Opinion: Don’t play whack-a-mole with your retirement investments

Q.: In one of your columns you warned against playing “watch list whack-a-mole.” I hadn’t heard that term before. What do you mean by that?

— Frank in Camden

A.: Frank, watch list whack-a-mole is a far too common approach that people take to their portfolios. The whack-a mole part refers to the arcade game of the same name. The player uses a mallet. When the game starts, a mechanical furry mole pops its head up through a hole. The player then tries to whack the mole on its head before it drops back into the hole. Each time a mole gets whacked, the player earns points. What makes it challenging is the playing area has several holes through which a mole may appear, the moles pop up randomly and don’t stay up long.

Because the player must act fast to do well, I sometimes use the whack-a mole moniker to describe situations in which one must go quickly from one spot to another to succeed. Many people approach financial markets this way but don’t even realize they are doing it. History shows that needing to move quickly is a low probability when it comes to financial markets.

The watch list part of the term comes from the practice whereby if a holding underperforms after one buys their investments, it is placed on a “watch list.” If the holding continues to underperform, it is sold, and a new holding is purchased. That seems like a reasonable approach to most. After all, no one wants to own laggards.

However, the watch list approach is likely to fail. Most people doing this define a good investment as one that beats a benchmark and a bad investment as one that doesn’t. The data is clear. All types of investments will from time to time lag a reasonable benchmark. This means any holding you buy that is good will turn bad at some point.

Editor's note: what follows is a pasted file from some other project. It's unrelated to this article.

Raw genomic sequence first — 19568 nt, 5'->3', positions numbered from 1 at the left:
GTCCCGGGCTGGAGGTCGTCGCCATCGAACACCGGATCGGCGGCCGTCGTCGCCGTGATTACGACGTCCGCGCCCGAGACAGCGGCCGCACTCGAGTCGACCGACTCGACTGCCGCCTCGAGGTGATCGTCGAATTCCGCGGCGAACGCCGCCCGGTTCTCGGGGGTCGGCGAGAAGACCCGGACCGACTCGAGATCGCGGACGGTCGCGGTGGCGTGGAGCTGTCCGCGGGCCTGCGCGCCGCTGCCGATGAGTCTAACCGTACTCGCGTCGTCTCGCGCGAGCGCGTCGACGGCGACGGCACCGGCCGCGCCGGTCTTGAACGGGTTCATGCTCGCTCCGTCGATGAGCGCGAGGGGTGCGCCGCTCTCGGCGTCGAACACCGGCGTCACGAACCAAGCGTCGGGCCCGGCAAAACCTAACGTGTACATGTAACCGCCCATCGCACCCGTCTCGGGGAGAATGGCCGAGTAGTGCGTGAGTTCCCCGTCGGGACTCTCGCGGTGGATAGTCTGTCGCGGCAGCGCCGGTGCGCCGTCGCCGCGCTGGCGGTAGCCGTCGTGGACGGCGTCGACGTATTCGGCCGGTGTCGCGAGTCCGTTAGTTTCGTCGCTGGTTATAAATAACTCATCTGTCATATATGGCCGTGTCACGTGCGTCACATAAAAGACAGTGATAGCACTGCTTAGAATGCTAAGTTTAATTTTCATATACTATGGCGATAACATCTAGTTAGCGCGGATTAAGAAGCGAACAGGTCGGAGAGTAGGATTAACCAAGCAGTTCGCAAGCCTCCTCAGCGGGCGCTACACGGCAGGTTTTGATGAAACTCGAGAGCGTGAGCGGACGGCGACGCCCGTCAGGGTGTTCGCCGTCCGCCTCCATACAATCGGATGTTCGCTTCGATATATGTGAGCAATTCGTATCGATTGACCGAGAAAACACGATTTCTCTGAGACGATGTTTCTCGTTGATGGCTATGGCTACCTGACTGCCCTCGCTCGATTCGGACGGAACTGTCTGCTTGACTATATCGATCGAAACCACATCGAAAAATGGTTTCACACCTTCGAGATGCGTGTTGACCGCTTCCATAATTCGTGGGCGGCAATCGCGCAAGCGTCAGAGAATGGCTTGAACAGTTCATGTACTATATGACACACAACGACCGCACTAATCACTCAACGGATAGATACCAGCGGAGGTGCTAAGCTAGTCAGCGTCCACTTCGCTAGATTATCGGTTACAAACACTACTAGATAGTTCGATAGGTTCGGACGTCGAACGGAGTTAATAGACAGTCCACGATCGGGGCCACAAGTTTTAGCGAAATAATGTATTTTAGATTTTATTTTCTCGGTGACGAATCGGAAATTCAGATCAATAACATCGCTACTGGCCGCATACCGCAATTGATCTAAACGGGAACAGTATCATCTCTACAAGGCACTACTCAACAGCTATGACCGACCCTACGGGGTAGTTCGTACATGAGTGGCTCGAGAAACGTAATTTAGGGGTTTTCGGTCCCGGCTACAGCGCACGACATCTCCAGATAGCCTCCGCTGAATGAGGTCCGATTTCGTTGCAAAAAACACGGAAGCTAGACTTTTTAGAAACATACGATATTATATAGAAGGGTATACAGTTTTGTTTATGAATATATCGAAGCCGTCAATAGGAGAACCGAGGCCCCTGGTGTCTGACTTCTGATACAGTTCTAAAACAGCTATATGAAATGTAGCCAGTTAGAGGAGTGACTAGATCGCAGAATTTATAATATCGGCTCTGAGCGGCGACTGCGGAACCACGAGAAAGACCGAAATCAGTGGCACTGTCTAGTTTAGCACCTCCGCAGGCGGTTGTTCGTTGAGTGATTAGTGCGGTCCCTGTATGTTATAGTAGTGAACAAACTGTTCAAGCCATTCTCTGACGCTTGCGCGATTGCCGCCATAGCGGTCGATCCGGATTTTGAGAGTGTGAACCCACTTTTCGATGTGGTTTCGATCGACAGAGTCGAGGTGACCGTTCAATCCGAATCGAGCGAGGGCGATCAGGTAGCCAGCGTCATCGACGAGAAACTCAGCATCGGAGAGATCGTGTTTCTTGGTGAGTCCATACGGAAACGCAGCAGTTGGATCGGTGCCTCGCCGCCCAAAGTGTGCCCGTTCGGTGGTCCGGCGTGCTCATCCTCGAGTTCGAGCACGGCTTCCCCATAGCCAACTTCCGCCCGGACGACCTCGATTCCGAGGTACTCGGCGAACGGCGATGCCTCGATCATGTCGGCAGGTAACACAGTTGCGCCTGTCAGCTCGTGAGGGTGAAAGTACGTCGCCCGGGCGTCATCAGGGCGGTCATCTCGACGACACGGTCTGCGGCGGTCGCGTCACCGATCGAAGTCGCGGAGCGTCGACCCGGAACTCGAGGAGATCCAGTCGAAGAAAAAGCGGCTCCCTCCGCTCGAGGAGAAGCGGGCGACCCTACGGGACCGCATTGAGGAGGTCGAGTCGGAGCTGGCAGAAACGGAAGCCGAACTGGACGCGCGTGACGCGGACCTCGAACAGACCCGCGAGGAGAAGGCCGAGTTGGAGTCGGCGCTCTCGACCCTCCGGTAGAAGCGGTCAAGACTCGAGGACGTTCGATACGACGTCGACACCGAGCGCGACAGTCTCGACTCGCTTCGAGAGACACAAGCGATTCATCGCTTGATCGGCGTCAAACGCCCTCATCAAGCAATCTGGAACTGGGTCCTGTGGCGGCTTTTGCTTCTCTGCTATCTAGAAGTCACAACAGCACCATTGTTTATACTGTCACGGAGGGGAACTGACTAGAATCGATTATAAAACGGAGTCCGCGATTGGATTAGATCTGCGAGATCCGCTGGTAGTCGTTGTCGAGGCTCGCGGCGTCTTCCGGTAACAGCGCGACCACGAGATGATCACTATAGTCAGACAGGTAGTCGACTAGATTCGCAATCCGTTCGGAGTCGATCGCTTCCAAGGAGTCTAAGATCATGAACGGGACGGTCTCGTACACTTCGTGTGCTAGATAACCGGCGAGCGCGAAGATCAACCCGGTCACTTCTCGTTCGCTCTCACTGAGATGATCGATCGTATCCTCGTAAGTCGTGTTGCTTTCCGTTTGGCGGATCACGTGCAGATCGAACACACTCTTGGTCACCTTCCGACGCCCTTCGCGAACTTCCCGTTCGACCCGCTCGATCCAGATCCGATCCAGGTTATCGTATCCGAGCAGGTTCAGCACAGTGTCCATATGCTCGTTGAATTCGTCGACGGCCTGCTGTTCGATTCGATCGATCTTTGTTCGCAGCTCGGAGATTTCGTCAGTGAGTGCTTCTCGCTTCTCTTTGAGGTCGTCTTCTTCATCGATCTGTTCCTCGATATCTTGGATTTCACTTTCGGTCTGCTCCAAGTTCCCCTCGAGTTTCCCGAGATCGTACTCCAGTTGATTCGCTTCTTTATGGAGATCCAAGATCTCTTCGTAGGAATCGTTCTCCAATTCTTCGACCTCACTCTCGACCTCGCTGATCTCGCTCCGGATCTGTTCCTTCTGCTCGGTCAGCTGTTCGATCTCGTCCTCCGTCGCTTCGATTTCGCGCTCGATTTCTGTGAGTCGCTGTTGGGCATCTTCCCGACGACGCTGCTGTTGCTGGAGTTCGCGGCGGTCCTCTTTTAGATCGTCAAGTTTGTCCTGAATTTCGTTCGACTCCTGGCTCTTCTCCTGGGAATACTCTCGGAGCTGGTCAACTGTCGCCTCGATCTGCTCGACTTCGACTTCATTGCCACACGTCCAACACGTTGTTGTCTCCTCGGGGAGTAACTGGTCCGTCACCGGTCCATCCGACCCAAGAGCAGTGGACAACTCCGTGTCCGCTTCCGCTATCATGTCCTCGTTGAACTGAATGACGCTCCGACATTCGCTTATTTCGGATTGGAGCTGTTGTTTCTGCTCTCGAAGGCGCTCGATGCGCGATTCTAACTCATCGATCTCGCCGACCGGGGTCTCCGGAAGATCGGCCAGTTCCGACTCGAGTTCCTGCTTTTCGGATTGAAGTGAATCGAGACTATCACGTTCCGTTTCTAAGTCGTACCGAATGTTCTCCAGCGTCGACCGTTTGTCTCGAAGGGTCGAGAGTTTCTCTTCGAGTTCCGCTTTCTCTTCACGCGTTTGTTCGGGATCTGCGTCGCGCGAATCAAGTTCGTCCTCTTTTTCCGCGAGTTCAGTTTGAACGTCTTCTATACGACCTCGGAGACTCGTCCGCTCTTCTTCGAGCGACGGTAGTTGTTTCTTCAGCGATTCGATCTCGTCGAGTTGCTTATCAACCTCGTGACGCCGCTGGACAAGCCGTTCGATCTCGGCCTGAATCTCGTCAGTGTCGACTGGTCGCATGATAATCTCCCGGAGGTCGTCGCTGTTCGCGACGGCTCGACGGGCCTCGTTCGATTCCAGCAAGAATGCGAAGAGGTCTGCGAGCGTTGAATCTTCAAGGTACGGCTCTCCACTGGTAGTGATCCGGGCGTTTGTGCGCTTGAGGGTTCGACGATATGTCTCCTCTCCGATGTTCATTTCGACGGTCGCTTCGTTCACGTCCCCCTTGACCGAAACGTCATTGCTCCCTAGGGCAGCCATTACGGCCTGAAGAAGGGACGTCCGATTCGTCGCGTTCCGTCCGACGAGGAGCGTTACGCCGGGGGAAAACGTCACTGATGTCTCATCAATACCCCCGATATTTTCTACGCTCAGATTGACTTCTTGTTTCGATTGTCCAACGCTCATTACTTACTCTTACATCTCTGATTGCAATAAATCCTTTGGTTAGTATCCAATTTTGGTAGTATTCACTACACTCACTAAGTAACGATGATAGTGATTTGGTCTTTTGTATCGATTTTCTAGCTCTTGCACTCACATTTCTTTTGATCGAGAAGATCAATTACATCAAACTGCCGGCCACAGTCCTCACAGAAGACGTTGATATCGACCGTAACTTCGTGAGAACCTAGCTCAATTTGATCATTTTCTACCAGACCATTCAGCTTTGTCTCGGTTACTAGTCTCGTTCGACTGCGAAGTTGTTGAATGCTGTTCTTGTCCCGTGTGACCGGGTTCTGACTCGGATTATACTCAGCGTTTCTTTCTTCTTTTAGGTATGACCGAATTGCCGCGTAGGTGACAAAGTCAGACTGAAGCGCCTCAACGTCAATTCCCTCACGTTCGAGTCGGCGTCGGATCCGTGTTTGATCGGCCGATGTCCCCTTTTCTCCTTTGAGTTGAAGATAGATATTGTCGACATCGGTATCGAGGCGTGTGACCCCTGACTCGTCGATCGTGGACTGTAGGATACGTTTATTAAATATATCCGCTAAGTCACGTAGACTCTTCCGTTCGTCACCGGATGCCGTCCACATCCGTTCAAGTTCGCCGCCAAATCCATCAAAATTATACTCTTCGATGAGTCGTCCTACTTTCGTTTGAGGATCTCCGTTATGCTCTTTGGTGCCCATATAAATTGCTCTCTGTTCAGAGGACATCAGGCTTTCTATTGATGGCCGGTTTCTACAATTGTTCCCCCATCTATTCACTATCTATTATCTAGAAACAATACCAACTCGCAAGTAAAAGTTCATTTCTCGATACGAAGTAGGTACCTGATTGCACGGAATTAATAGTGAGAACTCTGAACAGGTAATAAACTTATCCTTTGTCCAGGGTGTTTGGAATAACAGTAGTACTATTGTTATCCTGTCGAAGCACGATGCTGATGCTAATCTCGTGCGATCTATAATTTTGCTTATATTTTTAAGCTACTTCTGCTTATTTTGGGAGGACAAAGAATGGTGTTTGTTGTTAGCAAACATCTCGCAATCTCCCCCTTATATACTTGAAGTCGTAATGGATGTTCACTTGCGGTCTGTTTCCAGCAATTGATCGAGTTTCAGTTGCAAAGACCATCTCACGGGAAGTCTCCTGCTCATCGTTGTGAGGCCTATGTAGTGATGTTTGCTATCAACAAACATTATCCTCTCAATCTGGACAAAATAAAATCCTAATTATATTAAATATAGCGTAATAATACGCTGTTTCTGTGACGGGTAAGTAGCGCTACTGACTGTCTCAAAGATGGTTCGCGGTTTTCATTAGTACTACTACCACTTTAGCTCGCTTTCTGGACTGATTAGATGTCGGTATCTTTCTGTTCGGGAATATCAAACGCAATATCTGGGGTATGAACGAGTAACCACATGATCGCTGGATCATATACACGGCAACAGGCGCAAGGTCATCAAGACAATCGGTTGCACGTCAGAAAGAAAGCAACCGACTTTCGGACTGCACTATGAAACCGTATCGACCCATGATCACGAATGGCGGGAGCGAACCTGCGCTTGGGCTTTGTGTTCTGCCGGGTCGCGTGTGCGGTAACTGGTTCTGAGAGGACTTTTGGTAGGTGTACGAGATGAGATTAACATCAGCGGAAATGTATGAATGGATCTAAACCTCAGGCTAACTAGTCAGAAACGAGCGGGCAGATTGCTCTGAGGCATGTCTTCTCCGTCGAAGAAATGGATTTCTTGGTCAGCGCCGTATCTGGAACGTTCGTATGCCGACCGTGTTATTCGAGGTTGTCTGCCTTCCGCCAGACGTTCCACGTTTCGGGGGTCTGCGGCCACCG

In practice, you are not going to put a holding with good performance on a watch list. In fact, you will likely hold on to it. At some point, the outperformance you enjoyed will deteriorate or disappear entirely unless you get out of it before it turns bad.

Now, if one of your buys underperforms, you have a different issue. After putting the holding on your watch list, you may end up just watching it continue to lag. Once your patience has run out you will sell. Anytime a bad holding is sold, the bad holding’s replacement must be really good because it must make up for the lost ground of that first holding.

If you aren’t careful, you end up needing to move from one holding to another quickly to succeed, selling good holdings before they go bad and selling bad ones from fear they won’t turn good enough — watch list whack-a-mole. That’s more like speculating than investing.

Due to the speed required and the frantic nature of the whacking, the arcade game can be fun to play or watch others play. If you want to treat your investments as a game, by all means have at it but for the life savings of most people, prudent long-term investing is likely a better approach.

If you have a question for Dan, please email him with ‘MarketWatch Q&A’ on the subject line. 

Dan Moisand is a financial planner at Moisand Fitzgerald Tamayo serving clients nationwide from offices in Orlando, Melbourne, and Tampa Florida. His comments are for informational purposes only and are not a substitute for personalized advice. Consult your adviser about what is best for you. Some reader questions are edited to aid the presentation of the subject matter.

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